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None of my girls are laying yet. Our Polish and Blue Andalusian are the oldest at about 7 months. The Mottled Houdan is about 6 months. The Australorp and Orpington are about 5.5 months. The Russian Orloff, Blue Cochin and Brahma are about 4 months. Seems like we should be getting some damn eggs by now! I'd be interested to hear of your experiences with different breeds. Please don't add up my numbers. Trust me... it adds up to 4 ;)






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I've heard 8 months, though I have yet to personally raise a chick from baby to laying.
Mine are coming up on 5.5 and 6.5 months, I believe, and no eggs yet. But I'm giving them lots of love! And even food. I'm sure it will pay dividends soon.

Thanks Julia for starting this discussion so we can all grow a little more patience and know that we're not alone!

- James.
Hi
My 2 Dorkings are laying a couple of eggs a week, they're a little over 6 months old. James, you have one of their sisters. She should be laying soon. Ours produce a lovely pinkish egg.
The Buff Orpington and Polish aren't laying. They are the same age as Julia's 5.5 and 7 months.
Ann
Some breeds may not lay till spring now. That's why it's important to add more artificial light to help get them laying.
My Chanteclere is still not laying and I think she has to be at least 7 months now.
I do have solar lamps that provide 2-3 hours of light in the evening. I'll stay hopeful.
Got my chicks mid March; Australorp & Araucana started to lay by August, 2 weeks later the Partridge Rock & Orp started laying. So at about 5 to 5.5 months I got an egg per day from the hens till about October. Now with the shorter days, production has slowed down to about 60% capacity.
Our two Americanas were born end of March and started laying (much to our surprise) mid August. The Wyandotte began shortly afterwards. The only holdout is the Polish... but from the conversation here, it sounds like she (yes, she) is just fine. She gets extra cuddles to balance out the inevitable slacker jokes.

Even with no extra light we're still getting 1-2 eggs per day. I like the idea of the solar light to stretch the day a bit though.

Thanks all fo rthe updates. Tamara
I'm pretty sure my new Anadalusian should be laying by now. They are generally early layers but it seems like the rest of my slacker flock has told her that this is a non-laying coop!

WOOT!  I'm in the game now!  Our silver dorkey Isabella laid her first egg today!  Nothing has changed much, though we did just switch to pellet food from mash, and I've been making slow improvements over the past month.  Also gave them an extra shot of oyster shell just recently.  I'm impressed - I had understood that she was the least likely to lay during the winter.  Isabella's almost 8 months old now.  The others are 7 months, not yet laying, but now they have a role model.  They all appear extremely interested in what's going on with their coop-mate.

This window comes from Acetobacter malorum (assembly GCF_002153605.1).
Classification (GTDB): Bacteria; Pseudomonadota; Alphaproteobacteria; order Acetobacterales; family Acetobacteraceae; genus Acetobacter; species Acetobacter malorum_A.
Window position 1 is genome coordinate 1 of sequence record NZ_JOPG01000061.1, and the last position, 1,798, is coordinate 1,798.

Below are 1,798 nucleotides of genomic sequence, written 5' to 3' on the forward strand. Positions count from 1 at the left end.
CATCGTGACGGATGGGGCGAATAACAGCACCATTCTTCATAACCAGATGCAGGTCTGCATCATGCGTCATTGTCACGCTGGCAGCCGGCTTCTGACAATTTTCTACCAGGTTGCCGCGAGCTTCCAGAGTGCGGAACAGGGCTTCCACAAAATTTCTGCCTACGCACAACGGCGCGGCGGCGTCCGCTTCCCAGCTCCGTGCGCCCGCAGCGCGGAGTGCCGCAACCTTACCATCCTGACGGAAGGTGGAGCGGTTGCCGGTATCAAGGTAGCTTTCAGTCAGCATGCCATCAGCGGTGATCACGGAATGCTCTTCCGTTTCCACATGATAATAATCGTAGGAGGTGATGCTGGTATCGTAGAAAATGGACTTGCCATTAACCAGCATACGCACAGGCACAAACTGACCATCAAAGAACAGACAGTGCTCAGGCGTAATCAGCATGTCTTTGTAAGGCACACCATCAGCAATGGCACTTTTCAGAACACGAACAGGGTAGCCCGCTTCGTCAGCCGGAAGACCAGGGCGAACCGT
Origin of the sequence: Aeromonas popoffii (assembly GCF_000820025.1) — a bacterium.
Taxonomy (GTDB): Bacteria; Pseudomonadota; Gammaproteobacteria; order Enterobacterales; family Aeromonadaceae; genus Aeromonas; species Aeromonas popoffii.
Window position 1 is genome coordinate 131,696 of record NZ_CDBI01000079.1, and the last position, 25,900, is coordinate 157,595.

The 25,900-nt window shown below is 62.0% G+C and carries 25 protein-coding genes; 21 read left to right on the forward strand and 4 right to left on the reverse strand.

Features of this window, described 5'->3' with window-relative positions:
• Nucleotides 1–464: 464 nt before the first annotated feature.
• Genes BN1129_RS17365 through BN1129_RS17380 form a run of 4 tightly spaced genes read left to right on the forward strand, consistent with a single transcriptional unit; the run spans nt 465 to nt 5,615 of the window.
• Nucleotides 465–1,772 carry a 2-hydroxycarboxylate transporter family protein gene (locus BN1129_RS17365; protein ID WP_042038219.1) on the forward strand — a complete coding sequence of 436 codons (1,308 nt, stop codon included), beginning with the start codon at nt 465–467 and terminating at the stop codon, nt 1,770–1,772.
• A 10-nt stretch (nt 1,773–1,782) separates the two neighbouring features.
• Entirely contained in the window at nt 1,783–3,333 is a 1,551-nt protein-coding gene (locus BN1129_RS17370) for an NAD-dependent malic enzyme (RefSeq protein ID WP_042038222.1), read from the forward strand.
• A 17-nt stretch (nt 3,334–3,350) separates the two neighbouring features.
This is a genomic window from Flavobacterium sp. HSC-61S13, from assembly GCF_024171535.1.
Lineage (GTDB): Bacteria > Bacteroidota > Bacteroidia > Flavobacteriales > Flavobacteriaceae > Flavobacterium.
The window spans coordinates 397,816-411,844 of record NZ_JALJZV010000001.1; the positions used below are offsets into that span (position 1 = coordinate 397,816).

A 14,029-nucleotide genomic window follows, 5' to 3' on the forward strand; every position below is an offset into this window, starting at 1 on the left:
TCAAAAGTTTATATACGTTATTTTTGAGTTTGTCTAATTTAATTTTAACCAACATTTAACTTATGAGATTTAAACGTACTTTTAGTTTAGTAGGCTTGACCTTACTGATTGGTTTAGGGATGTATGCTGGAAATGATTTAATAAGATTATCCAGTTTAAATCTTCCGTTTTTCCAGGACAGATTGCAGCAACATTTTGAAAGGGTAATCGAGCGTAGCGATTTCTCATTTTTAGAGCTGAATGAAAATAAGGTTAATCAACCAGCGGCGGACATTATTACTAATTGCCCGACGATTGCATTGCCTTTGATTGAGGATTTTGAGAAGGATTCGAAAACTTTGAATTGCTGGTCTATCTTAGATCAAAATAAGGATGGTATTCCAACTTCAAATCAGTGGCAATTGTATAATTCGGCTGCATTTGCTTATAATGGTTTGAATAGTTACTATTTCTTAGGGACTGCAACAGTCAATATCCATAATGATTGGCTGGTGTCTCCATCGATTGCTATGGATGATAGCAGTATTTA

My mottled houdan, buff orpington and one of my polish girls are all laying now. We're getting 3 eggs almost every day now so that's pretty cool. I think we should have a couple more laying soon. We are lighting our coop which seems to help but then our other coop (where we have 44 layers in Richmond) isn't lighted and we're getting 22 - 30 eggs a day from them which is pretty impressive for winter time. I guess some breeds are just better in the winter than others.

Congratulations James. Isabellas sisters have been laying for about a month. They put out 2 or 3 eggs a week. Lovely pale pink, and getting larger.

Actually the Dorkings are supposed to be pretty good layers with a consistent, albeit slower rate in the winter.

I think our Polish has also started to lay (she's the oldest) because we are starting to get small white eggs. Our 4th is a buff orpington, which hasn't produced any eggs yet. She's the youngest of our group.

The Colorado girls started laying on Saturday, December 11. (Well, I found 3 eggs in there that day, so they probably started Friday). They arrived here on October 30, and Rosie was molting then. So this is no comment on when young girls start laying, but my two at-least-one-year-old formerly daily egg layers both, took about a month and half after a 1000+ miles distance, 5000+ feet elevation move. :)

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